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Amarone: A Unique Wine

Amarone: A Unique Wine

Charles Scicolone (February 24, 2009)
Charles Scicolone
Masi Amarone

This Great Wine from the Veneto has Gained a New Popularity


   It was a cold morning in February as I headed to Felidia restaurant for the Wine Media Guild’s Amarone tasting and lunch.

What better wines to taste and drink on a cold day and who better to speak about then Sandro Boscaini of the Masi winery?  There were 30 wines to taste arranged by producer, so that we could better understand the different styles.


   Amarone, began Sandro, is made from three Veronese grape varieties: Corvina  is the most important because during appassimento it is subject to Botrytis (Noble Rot), which produces high levels of glycerin and glycolic acid. This, however, limits its ability to provide color and tannin.   Rondinella is the second most important grape variety and a perfect compliment to Corvina.  Its thick dark skin is very resistant to botrytis during the appassimento period and it adds color, tannins and aromas. Molinara, a light red grape, provides the acidity and drinkability that is unusual for a wine of this structure.


   Appassimento:  The drying of the grapes. The grapes are laid on straw racks for 80-to-100 days to dry, according to the vintage.

The drying is now done in temperature controlled warehouses. During the appassimento the grapes lose 30-40% of their weight due to evaporation and become semi-dried. They have sugar levels of between 25 and 28 Brix.  Sandro Boscaini wants botrytis to attack his grapes. He feels it gives his wine a little added character.  Other winemakers feel that drying the grapes is enough and the sweetness should be saved for the Recioto.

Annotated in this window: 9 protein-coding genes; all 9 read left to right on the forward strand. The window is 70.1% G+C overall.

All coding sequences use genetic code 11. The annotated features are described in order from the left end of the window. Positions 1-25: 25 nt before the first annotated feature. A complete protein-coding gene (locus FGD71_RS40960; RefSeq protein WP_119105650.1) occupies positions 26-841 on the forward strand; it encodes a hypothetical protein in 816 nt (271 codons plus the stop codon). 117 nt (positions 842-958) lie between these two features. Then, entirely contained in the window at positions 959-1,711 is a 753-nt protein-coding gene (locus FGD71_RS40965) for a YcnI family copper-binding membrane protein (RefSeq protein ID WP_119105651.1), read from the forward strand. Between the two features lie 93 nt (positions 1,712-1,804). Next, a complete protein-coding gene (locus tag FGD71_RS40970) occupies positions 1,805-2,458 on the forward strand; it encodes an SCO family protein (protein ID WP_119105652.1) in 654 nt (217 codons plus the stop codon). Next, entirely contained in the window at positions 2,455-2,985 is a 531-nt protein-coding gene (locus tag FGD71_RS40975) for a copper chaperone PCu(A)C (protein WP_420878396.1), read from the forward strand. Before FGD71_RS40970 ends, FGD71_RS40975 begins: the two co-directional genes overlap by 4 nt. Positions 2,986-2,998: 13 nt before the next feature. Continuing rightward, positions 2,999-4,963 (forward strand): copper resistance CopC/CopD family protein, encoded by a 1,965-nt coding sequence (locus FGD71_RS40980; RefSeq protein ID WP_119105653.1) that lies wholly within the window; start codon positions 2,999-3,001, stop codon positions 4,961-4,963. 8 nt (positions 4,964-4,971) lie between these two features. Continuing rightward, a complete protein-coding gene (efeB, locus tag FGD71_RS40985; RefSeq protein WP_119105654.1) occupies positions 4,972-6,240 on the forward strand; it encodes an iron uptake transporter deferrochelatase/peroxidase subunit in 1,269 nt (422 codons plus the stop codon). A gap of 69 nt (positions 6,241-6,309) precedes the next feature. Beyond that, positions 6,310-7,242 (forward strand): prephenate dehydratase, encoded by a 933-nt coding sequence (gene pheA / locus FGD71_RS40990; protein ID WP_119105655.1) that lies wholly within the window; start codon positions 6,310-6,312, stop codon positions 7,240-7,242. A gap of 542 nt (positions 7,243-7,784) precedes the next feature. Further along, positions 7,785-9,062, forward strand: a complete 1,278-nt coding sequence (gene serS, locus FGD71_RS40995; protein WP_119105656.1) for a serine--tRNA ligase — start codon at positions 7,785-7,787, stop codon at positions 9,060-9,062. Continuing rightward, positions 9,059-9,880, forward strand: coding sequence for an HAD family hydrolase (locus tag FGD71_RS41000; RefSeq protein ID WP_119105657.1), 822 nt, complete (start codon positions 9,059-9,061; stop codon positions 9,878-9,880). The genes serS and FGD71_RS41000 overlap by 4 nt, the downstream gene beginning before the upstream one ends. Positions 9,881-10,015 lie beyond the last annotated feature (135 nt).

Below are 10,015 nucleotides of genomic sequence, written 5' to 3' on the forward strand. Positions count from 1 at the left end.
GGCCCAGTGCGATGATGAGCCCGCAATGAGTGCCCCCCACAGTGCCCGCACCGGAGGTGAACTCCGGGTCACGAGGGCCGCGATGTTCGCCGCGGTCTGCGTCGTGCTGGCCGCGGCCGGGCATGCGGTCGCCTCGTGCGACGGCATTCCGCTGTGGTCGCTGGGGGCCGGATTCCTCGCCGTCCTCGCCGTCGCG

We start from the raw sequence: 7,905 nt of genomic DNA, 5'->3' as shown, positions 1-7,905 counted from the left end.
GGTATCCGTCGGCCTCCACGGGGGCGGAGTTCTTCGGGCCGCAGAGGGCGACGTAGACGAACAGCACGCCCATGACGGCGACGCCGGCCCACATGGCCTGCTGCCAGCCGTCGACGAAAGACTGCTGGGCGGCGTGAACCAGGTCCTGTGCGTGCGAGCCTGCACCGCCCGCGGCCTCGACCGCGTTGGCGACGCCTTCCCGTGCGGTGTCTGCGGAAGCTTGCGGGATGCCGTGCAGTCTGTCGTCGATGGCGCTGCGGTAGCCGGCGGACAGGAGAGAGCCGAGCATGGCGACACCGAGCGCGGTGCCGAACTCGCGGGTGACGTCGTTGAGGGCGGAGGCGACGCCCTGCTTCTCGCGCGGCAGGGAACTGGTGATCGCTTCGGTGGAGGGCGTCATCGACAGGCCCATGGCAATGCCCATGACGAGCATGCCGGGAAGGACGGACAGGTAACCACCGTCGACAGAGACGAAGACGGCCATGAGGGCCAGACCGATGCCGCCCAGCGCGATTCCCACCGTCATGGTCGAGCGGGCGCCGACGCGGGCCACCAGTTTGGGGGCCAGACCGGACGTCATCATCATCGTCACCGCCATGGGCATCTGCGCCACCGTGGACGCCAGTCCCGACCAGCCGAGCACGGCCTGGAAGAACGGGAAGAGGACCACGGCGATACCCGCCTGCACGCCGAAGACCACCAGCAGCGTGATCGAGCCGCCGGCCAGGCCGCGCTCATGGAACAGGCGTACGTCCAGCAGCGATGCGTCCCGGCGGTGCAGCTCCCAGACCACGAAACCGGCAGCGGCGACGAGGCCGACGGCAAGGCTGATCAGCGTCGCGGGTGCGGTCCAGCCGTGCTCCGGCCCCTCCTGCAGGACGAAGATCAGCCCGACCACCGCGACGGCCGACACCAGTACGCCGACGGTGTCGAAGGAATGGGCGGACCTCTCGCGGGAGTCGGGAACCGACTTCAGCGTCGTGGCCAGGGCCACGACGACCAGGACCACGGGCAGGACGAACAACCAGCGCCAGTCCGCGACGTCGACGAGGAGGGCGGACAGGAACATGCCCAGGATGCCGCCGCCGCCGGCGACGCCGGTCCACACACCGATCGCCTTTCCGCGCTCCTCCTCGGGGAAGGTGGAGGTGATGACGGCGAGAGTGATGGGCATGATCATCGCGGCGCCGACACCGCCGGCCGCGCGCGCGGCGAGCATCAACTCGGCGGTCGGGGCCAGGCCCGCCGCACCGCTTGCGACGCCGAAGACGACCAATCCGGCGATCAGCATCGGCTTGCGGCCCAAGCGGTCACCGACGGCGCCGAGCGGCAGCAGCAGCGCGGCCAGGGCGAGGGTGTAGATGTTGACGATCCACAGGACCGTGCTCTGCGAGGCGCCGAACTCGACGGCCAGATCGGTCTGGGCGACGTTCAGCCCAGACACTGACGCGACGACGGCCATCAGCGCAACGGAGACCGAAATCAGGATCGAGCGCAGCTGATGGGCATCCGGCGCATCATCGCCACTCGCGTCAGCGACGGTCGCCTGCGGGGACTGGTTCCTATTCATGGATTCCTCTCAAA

Recioto della Valpolicella is the sweet version of amarone made from semi-dried (appassito) grapes.   Recioto comes from the local dialect “recie”, ears.  Grape bunches have two small clusters branching out near the top. These “ears” are the choice part of the bunch because they stick out and get the most sun.



    Amarone della Valpolicella is the dry wine version made from semi-dried (appassito) grapes when the wine is fully fermented.  During vinification, if fermentation stops either naturally or by human intervention, the wine is left with residual sugar and is called Recioto.


    If fermentation continues until the wine is completely dry, then the wine is called Amarone (from amaro, bitter).


    Sandro pointed that until a few years ago there was great confusion between the two. Recioto della Valpolicella was the sweet and Recioto della Valpolicella Amarone was the dry.  Now Recioto is only used on the label for the sweet version.


   Amarone, said Sandro, is extremely concentrated, high in alcohol, deeply coloured and complex, and achieves a precise balance between all of its components. It is a velvety wine which is never excessively tannic or acidic.  For this reason, it is appealing when relatively young; although it improves with ageing, and can continue to improve for many years. Due to its nobility, balance and power, it is considered a truly “majestic” wine.


  Amarone has gained a new popularity over the last few years. This new popularity has led to Amarone being made outside the classical zone and to over-production. Sandro went on to say that regular Valpolicella is in danger of disappearing.  (Franco Ziliani has an excellent article on Vinowire 01/26; Quantitly or Quality- Amarone Production Growing at an Alarming Rate ).